Donald Trump may be the bane of American media at this point, but no one can deny the fact that the man knows to bend the spotlight. As the President-elect is inaugurated this Friday, hundreds of young Americans will be breaking out in protest marches across the nation, hoping that their collective action will create some form of an impact on the impeding Trump Presidency.
Most people are still reeling over the fact that Trump, against all odds, managed to beat former Democrat candidate Hillary Clinton for the hot-seat. As polling firm Gallup pointed out, the man has the lowest presidency approval ratings that they have seen during the past two decades. Even former President George W Bush had secured a greater following during his transition period.
You may hate or respect Trump, but the truth is that the man is being referred to as an abominable genius. How else would an individual with no prior political experience manage to supersede a team of the most powerful political diplomats, and most importantly, the former US Secretary of State?
Various scholars have attributed his surprising victory to long-term ‘impersonal forces’, stating that it was the populist movement more than any independent character trait which won him the campaign. Simply put, they believe that the reason Trump is being sworn in as President is due to the various social conditions that exists in America today – immigration, trade, and the economic and cultural decline of the white working class, for starters.
However, as Professor David A Bell puts it, it would be wrong to say that the person in question has no control over the forces which won him the battle. The truth is that Trump recognised the social unrest that was (subtly or not) widespread across the nation and targeted it while forming his policies.
From the very beginning of his befuddling campaign, Trump had spoken out against immigration and promised to ‘give back’ the white working class their ‘rightful jobs’ in an attempt to ‘make America great again’. He thus recognised the budding hostility that the working classes harboured to the non-citizens of the nation for the exponential competition they gave them on the job-front. At the same time, he also built on the fears accumulated across the nation as a result of ongoing global clashes, such as the increase in terrorist attacks, revolutions against dynastic politics, and an overall fear of ‘attack on America’, to instigate his potential voters against the Democratic party, which, he mockingly asserted, had been ‘politically correct’ through it all.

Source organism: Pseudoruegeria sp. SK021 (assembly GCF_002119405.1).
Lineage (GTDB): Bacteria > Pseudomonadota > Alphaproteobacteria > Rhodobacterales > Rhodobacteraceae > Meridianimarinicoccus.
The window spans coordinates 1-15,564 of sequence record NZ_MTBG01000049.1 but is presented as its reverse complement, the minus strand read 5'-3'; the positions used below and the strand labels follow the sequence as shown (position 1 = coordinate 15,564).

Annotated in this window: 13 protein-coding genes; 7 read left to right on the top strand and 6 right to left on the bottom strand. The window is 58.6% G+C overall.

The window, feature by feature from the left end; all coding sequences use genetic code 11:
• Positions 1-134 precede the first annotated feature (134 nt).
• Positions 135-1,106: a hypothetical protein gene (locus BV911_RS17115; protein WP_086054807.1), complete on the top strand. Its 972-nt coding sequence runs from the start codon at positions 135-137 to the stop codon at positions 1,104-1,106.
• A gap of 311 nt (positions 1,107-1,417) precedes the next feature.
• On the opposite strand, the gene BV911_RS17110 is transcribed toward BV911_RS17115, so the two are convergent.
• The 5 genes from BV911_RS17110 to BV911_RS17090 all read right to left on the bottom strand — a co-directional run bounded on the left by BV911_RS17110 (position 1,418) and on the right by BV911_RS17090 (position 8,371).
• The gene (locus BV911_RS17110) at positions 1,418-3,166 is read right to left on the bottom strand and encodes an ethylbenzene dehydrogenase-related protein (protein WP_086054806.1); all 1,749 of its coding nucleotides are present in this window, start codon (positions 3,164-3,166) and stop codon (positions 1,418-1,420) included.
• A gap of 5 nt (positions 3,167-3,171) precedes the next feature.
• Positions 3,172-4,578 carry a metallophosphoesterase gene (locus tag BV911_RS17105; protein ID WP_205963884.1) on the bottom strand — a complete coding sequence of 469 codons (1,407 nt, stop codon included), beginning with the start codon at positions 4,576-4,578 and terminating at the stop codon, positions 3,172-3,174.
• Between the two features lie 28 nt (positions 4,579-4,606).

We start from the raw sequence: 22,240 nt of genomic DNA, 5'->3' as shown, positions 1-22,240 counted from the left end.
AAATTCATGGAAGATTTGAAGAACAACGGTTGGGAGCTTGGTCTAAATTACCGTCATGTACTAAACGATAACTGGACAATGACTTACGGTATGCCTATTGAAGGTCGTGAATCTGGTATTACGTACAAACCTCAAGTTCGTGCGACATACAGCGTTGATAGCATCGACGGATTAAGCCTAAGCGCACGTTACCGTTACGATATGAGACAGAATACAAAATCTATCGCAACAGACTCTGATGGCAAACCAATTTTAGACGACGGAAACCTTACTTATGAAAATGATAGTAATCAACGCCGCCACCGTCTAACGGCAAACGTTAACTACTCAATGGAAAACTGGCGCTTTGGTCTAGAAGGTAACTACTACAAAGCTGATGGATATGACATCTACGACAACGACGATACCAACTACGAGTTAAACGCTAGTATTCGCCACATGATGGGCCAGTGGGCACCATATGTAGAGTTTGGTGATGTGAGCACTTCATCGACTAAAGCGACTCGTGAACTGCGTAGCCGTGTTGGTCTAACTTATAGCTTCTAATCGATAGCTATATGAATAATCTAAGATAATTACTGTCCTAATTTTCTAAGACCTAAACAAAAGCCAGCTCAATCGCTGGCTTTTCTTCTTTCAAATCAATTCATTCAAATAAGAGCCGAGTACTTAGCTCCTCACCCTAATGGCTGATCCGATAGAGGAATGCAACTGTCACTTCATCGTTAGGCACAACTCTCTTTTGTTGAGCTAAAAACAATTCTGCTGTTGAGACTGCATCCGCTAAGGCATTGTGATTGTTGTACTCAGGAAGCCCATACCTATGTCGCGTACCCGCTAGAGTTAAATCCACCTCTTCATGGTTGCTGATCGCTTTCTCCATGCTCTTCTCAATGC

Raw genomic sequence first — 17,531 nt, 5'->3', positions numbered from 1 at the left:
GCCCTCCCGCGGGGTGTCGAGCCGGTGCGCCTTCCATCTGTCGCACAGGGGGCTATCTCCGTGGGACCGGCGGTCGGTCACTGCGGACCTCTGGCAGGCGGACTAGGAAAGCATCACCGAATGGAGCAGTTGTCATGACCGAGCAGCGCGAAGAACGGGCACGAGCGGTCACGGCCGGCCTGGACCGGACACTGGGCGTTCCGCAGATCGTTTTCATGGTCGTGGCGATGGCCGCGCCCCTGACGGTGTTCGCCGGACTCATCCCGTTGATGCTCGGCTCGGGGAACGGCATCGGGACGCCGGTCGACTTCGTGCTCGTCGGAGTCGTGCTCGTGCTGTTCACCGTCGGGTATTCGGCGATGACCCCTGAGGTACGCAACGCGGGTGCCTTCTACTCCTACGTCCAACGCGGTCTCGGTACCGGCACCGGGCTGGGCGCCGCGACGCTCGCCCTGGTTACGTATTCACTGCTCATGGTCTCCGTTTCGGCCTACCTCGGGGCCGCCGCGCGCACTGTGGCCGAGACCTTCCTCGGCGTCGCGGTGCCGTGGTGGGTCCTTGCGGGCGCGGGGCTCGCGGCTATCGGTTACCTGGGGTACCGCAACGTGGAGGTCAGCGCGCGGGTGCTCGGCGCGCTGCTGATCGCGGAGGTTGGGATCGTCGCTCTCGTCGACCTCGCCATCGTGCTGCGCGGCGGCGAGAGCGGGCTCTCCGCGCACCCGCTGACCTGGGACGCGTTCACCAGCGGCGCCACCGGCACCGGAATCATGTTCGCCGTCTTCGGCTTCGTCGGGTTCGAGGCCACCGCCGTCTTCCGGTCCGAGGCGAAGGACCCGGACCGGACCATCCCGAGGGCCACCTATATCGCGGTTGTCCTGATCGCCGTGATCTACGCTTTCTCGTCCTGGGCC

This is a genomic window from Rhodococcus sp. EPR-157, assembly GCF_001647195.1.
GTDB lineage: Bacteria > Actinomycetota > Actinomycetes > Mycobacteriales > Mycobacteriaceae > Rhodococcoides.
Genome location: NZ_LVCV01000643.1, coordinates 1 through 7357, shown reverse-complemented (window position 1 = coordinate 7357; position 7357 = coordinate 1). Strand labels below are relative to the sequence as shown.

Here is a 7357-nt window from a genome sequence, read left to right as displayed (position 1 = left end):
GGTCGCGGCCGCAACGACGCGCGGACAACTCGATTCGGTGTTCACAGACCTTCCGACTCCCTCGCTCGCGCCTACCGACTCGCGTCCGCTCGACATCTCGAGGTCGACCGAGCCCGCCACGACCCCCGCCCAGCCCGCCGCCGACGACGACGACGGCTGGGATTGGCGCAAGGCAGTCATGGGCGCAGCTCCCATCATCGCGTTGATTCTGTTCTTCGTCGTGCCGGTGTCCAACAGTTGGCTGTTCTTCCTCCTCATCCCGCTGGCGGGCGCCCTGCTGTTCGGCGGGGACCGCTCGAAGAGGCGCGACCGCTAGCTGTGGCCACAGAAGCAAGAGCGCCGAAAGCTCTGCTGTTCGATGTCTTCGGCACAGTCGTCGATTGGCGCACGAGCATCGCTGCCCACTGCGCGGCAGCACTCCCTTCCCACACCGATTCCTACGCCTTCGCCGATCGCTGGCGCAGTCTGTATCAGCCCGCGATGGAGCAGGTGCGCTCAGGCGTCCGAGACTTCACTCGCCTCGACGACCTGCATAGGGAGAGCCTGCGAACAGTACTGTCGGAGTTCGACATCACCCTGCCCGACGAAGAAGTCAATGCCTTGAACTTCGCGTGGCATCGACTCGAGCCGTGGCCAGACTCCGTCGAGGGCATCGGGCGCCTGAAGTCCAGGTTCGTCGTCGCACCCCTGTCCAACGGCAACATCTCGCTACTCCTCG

As Damon Linker from The Week puts it, “Trump tried something new and it worked. The most discontented voters in the party listened to his message and responded to it, probably without realising that this is what they wanted until they heard it. In that sense, Trump conjured into existence the very populist movement that has now catapulted him to the presidency.”
Now some may argue about the many political ‘blunders’ he has also announced whilst standing at the podium. But doesn’t it all seem a bit too easy? For a man who is still adapting to the thought of life at the White House, wouldn’t it make sense for him to ensure that he wins public favour at this time? Considering the fact that he has been making highly transparent moves like reaching out to his political opponents, hiring trusted Generals to occupy Cabinet positions, and praising the very people protesting against his inauguration goes to support the above statement.
At the same time, his public denouncement of minority groups, calling a prestigious media organisation ‘fake news’ and his infamous call to the President of Taiwan all may have presented him as a political ridicule. But some like those at the Washington Post believe that all of these measures were deliberately made by the president-elect after hard-lined consultation from his PR firm. The truth is that one way or another, Donald Trump has been dominating the front pages of every media organisation and in that way making sure that individuals across the world cannot escape him. Some even argue that it is this supreme ‘publicity’ which the media granted to him (graciously or not), which won him the seat of the 45th President of the United States of America.
All these measures go to suggest that while Donald Trump may be walking on thin ice in several cases, he knows how to get the attention of not just the American masses but also know how to make news across the world. As for a world that will witness a Trump Presidency post-Friday, we can only wait and see what happens next.